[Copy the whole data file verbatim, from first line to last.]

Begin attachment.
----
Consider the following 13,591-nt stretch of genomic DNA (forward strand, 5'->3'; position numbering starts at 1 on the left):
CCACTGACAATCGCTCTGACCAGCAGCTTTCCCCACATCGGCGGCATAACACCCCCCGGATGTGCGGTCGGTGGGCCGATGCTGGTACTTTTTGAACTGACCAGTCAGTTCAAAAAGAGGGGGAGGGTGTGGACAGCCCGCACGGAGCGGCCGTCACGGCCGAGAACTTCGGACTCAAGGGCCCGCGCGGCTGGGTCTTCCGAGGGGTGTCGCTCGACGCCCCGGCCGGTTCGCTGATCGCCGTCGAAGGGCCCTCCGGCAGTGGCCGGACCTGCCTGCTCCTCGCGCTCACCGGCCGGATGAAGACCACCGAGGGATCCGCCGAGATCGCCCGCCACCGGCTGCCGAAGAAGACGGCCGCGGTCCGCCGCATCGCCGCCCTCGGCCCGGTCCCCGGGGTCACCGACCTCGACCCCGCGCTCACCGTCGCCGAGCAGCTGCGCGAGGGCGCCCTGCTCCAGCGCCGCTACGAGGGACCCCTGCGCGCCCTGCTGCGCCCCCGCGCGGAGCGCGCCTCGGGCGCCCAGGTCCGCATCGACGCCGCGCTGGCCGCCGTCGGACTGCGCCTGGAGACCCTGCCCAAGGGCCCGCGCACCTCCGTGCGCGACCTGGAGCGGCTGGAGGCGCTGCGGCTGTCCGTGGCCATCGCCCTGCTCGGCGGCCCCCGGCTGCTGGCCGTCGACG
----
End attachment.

Consider the following 13,591-nt stretch of genomic DNA (forward strand, 5'->3'; position numbering starts at 1 on the left):
CCACTGACAATCGCTCTGACCAGCAGCTTTCCCCACATCGGCGGCATAACACCCCCCGGATGTGCGGTCGGTGGGCCGATGCTGGTACTTTTTGAACTGACCAGTCAGTTCAAAAAGAGGGGGAGGGTGTGGACAGCCCGCACGGAGCGGCCGTCACGGCCGAGAACTTCGGACTCAAGGGCCCGCGCGGCTGGGTCTTCCGAGGGGTGTCGCTCGACGCCCCGGCCGGTTCGCTGATCGCCGTCGAAGGGCCCTCCGGCAGTGGCCGGACCTGCCTGCTCCTCGCGCTCACCGGCCGGATGAAGACCACCGAGGGATCCGCCGAGATCGCCCGCCACCGGCTGCCGAAGAAGACGGCCGCGGTCCGCCGCATCGCCGCCCTCGGCCCGGTCCCCGGGGTCACCGACCTCGACCCCGCGCTCACCGTCGCCGAGCAGCTGCGCGAGGGCGCCCTGCTCCAGCGCCGCTACGAGGGACCCCTGCGCGCCCTGCTGCGCCCCCGCGCGGAGCGCGCCTCGGGCGCCCAGGTCCGCATCGACGCCGCGCTGGCCGCCGTCGGACTGCGCCTGGAGACCCTGCCCAAGGGCCCGCGCACCTCCGTGCGCGACCTGGAGCGGCTGGAGGCGCTGCGGCTGTCCGTGGCCATCGCCCTGCTCGGCGGCCCCCGGCTGCTGGCCGTCGACG